Bain buys company pretty cheap. Has company borrow a potful of money, and uses the money to pay Bain a gigantic dividend. Company now owes so much it can't pay or continue in business. Bankruptcy declared, workers are laid off, creditors, including the workers pension funds, are stiffed. All made possible by that miracle of modern capitalism, the limited liability corporation.

Details at link above.

Terrorism Against Iran

Four Iranian scientists thought to be associated with its nuclear program have been assassinated in the last two years. Iran blames the US and Israel, but at least one observer points the finger at the Israeli Mossad and the MEK, an anti-regime Iranian terrorist organization. I don't know anything about the author, but this sounds plausible to me. The US, after all, is still trying to get Iran to talk, and this sort of terrorism tends to be exactly the opposite in its effects.
If Iran were determined to retaliate in kind, it would find Israel a very hard target, but the US, not so much. Just such a scenario, provoking a US war against Iran, is probably exactly what Netanyahu dreams about.

Tartuffefied!

Gus is the cat at the theatre door. I recently had the opportunity to participate in a "scene workshop" based on Moliere's Tartuffe. We used as a script Richard Wilbur's translation into rhymed couplets. If, like me, you didn't know what a "scene workshop" was, in our case it consisted of eight actors learning a selection of scenes from the play, and presenting them as a play with no special costumes and only a very minimal set, with a narrator filling in the missing details.
Somewhat to my surprise, a bunch of people actually showed up, and, allegedly, payed money to see this.
I hadn't been on stage for twenty years or so, and was much older than most of the rest of the cast, so I was appropriately terrified. Fortunately, I managed to remember most of my lines and the audience didn't throw fruit or even boo.
It was a heck of a lot of fun.
Of course my head is still filled with all these rhymed couplets.

Europeans Are Not a People

..is the title of a recent Andrew Sullivan post, and an occasional theme of his these days. They lack, it is said, a common language, common views of government or a common view of what Europe is or ought to be. All quite true, of course, and absurdly irrelevant. Exactly the same could have, or in some cases, still can be said of Canadians, Americans, Britons, Italians, Spaniards, and countless others.

Peoplehood is not something that comes out of the soil or is imposed by genetics. It's created by someone's vision the promotion of common purpose. Europe has gotten a great deal out of the fragile unity they have managed to create so far, including relatively unprecedented prosperity, freedom from internal wars, and safety from the ravening beasts on its borders.

They have gotten those advantages for going on sixty years now, just long enough that almost everyone who remembers what went before has perished. It will be sad, I think, if they tear themselves apart again and …

What Does IQ Measure?

I have more than once said that nobody knows what (biological substrate) IQ tests measure, only that they have high consistency, at least over short intervals.  There is another sense in which we know exactly what they measure: speed and skill in solving a wide variety of cognitive problems.  Those cognitive problems usually encompass verbal, mathematical, spatial, and pattern recognition tasks.  Skill (and speed) at each of these tasks is known to be teachable, at least in part.

Why then, should there be this prejudice that IQ is not teachable?  Mostly, I think, because those skills can't be taught quickly.  No one becomes a chess master in 1 or even 100 lessons, and no one acquires a large functional vocabulary without years of reading and writing.  So, if IQ measures one's teachability and is itself teachable, does that just mean there is nothing there but education?  Probably not.  We differ in reaction time, working memory, and our ability to convert working memory to per…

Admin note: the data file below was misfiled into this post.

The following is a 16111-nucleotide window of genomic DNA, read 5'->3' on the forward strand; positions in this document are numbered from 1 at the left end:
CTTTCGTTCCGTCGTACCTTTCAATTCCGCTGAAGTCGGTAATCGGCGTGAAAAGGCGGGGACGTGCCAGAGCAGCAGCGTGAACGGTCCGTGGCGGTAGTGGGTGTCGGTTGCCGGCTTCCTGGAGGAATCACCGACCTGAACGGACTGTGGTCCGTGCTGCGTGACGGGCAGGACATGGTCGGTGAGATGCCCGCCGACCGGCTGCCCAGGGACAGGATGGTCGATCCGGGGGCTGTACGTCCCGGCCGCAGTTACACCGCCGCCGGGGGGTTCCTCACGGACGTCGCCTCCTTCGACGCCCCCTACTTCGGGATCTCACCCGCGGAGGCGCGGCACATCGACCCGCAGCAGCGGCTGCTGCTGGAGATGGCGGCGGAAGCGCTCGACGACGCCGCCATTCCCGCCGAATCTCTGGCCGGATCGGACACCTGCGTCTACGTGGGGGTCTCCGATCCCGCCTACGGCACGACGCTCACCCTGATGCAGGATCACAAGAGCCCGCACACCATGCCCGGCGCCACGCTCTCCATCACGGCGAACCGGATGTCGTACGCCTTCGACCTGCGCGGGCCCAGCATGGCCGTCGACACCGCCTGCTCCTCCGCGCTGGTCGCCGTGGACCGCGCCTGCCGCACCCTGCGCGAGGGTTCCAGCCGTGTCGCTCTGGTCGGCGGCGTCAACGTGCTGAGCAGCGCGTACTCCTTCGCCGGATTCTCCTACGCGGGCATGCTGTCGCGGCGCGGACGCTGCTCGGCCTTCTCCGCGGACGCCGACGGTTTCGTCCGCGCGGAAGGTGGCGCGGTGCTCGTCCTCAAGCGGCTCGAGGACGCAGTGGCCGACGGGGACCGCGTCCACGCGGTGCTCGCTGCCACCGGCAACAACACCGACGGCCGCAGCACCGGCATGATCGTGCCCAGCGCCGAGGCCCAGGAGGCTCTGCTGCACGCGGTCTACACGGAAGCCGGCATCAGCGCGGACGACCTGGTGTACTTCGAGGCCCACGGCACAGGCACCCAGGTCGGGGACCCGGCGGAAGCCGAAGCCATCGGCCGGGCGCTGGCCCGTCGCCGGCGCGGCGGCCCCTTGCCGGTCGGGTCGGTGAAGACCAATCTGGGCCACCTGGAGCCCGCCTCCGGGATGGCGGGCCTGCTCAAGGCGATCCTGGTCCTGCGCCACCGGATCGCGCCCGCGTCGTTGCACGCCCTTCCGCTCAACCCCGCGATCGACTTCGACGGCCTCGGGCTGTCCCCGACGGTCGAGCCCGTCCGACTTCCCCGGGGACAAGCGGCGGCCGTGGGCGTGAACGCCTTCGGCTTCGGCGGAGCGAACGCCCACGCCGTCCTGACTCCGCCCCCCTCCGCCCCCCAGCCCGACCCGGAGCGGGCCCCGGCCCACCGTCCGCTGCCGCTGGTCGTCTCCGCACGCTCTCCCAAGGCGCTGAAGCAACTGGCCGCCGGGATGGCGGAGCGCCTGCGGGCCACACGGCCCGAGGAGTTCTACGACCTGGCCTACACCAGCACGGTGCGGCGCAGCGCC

Krugman Counter-punching

This stupid blogger interface has a nasty habit of deleting an entire post just when I'm ready to put it up - I've never found out what provokes it.  Maybe someday I will attempt to recreate this post on Krugman's response to Cowen and Tabarrok.

Kevin Drum Unloads On Katrina vandenHeuvel

.. and other liberals who find something to like in Ron Paul.
Can we talk? Ron Paul is not a charming oddball with a few peculiar notions. He's not merely "out of the mainstream." Ron Paul is a full bore crank. In fact he's practically the dictionary definition of a crank: a person who has a single obsessive, all-encompassing idea for how the world should work and is utterly blinded to the value of any competing ideas or competing interests.

This obsessive idea has, at various times in his career, led him to: denounce the Civil Rights Act because it infringed the free-market right of a monolithic white establishment to immiserate blacks; to dabble in gold buggery and advocate the elimination of the Federal Reserve, apparently because the global economy worked so well back in the era before central banks; suggest that the border fence is being built to keep Americans from leaving the country; claim that Social Security and Medicare are unconstitutional and should be di…

Learnin' and IQ

From Tyler Cowen, one of my favourite polymaths:
Children who have more schooling may see their IQ improve, Norwegian researchers have found.
I need to dig into the details, but the effect seems improbably large.
Using data on men born between 1950 and 1958, the researchers looked at the level of schooling by age 30. They also looked at IQ scores of the men when they were 19.

“The size of the effect was quite large,” she said. Comparing IQ scores before and after the education reform, the average increased by 0.6 points, which correlated with an increase in IQ of 3.7 points for an addition year of schooling, Galloway said.Let's see, between 1933, when Feynman's IQ was tested in school, and 1948, when his big contributions hit publication, Feynman had something like ten years of intense school and 3 years of super school at Los Alamos - could work out to an additional 48 IQ points, bringing his adult IQ up to a respectable 173;-)